Most of us shy away from discussing bowel habits outside the doctor’s office; for some people even inside the doctor’s office is off limits for this topic. Yet, we all poop and most people suffer from constipation at some time or another, so why all the secrecy and reluctance to talk about it? Not good dinner table conversation perhaps, but there’s no reason not to talk about a common problem with a natural function. There’d be less suffering if people shared tips on how to get past constipation.

What is constipation? It is when the solid waste material doesn’t move through and out of the body in a timely manner, or is dry and hard to excrete. Other symptoms include gas, painful bloating, and straining to go or feeling that the bowel movement is not complete. Constipation that lasts for an extended period may lead to hemorrhoids, diverticulosis, or impacted bowels among other risks. Obviously, sudden and severe onset of constipation, especially if blood is present in the stool, or constipation that is not relieved by the usual remedies should be discussed with your medical professional without delay.

I admit to suffering from occasional constipation throughout my life, sometimes worse than others. It can really make a person cranky, to just not feel tip-top because a function that should just happen isn’t working. Speaking of normal, we are unique individuals and our bodies work within the rhythm that is right for each. Other peoples’ natural schedule of bowel movements may not be your natural rhythm. There is no “right” timing or amount; you should respect the signals from your body. That said, not having a bowel movement for a week or even for 4-5 days is a concern and you should be looking into what is going on.

What are some of the causes of occasional episodes of constipation?

  • Overuse of antacid medicines containing calcium or aluminum
  • Changes in your usual diet or activities, like when on vacation or change in job
  • Consuming a lot of dairy products
  • Eating disorders
  • Not being active
  • Not enough water or fiber in your diet
  • Overuse of laxatives (creates a dependency)
  • Pregnancy
  • Too often ignoring the urge to have a bowel movement
  • Some medications (especially strong pain drugs, antidepressants, or iron pills)
  • Excess stress

To avoid occasional bout of constipation, the general recommendations are simple lifestyle changes:

  • Exercise daily, for about 30 minutes. Exercise is essential to regular bowel movements. I find Hatha yoga especially helpful as it massages your internal organs, but a good walk helps too.
  • Drink plenty of water – 1 ½ – 2 quarts per day.
  • Eat plenty of fiber from whole fruits and vegetables, legumes, and whole-grain bread and cereal.
  • Cut back on milk and cheeses. Dairy products are constipating for some people, maybe for you.
  • If you take calcium supplements, be sure to get half as much magnesium to counter the sometimes constipating effects of calcium.
  • To relieve stress use a relaxation technique daily, especially meditation or breathing exercises. Stress interferes with relaxation of the whole body, including the bowels.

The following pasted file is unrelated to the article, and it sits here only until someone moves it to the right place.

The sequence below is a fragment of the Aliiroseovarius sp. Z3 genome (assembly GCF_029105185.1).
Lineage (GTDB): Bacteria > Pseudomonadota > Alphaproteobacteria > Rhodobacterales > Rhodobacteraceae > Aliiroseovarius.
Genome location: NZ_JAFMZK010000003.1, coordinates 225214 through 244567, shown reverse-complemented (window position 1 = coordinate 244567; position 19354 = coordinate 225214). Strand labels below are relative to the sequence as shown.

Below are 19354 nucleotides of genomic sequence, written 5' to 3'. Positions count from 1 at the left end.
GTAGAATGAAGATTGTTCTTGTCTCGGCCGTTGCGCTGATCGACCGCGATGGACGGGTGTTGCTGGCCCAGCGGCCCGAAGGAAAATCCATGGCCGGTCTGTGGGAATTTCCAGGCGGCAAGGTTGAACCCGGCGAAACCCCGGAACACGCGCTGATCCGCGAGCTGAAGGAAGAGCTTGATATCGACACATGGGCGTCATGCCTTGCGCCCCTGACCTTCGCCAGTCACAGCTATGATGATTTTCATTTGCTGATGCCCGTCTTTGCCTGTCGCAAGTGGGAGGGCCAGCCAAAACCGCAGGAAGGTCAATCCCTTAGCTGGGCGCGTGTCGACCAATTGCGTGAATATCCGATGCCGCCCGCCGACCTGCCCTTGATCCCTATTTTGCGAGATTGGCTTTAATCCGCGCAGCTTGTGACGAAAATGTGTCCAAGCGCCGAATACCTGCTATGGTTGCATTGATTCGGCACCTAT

• Don’t ignore the urge to go. Peristalsis of the bowel is the movements that trigger a bowel movement. If you ignore the urge, the opportunity may pass and lead to stool backing up
  • Do not use caffeine as a laxative. While coffee and other forms of caffeine may work as laxatives when used occasionally, when used regularly for this purpose caffeine, like the constant use of laxatives, prevents the bowels from following their own natural rhythm.
  • Don’t smoke. Nicotine affects the bowel in the same manner as caffeine.
  • Avoid constipating drugs if you can. The most common are opiates, diuretics, anti-depressants, and anti-histamines, among others.

There now, that wasn’t so bad, was it? Simple talk about what is often a simple problem with easy solutions. Hopefully you do not need this information often; if you do a health coach may be able to help reduce that need.

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20161108_simple-pleasuresSome of my favorite things:

  • Getting up early when the world is quiet but for the birds.
  • Holding a sleeping baby.
  • Lunch with friends.
  • Meaningful conversations with someone with opposing views.
  • First sip of fresh-brewed coffee.
  • Wine tastings and winery tours.
  • Saturday night card games with family.
  • Curling up with a good novel and a cup of tea.
  • Looking at old pictures.
  • A satisfying workout, especially done outdoors.
  • Lending a hand to someone in need.
  • Rainy days in the desert.
  • Cooking a new recipe that turns out great.
  • Baking bread.
  • Cold beer on a hot day.
  • Working on my latest hobby project.
  • Meeting someone new and really clicking with them.
  • Hiking in Dreamy Draw Park.
  • Getting help from an unexpected source.
  • Finding $20 in a jacket pocket.
  • Pictures of Penny.
  • Trying a new restaurant that hits the mark.
  • The sound of ocean waves.
  • Sunsets in Phoenix

What are yours?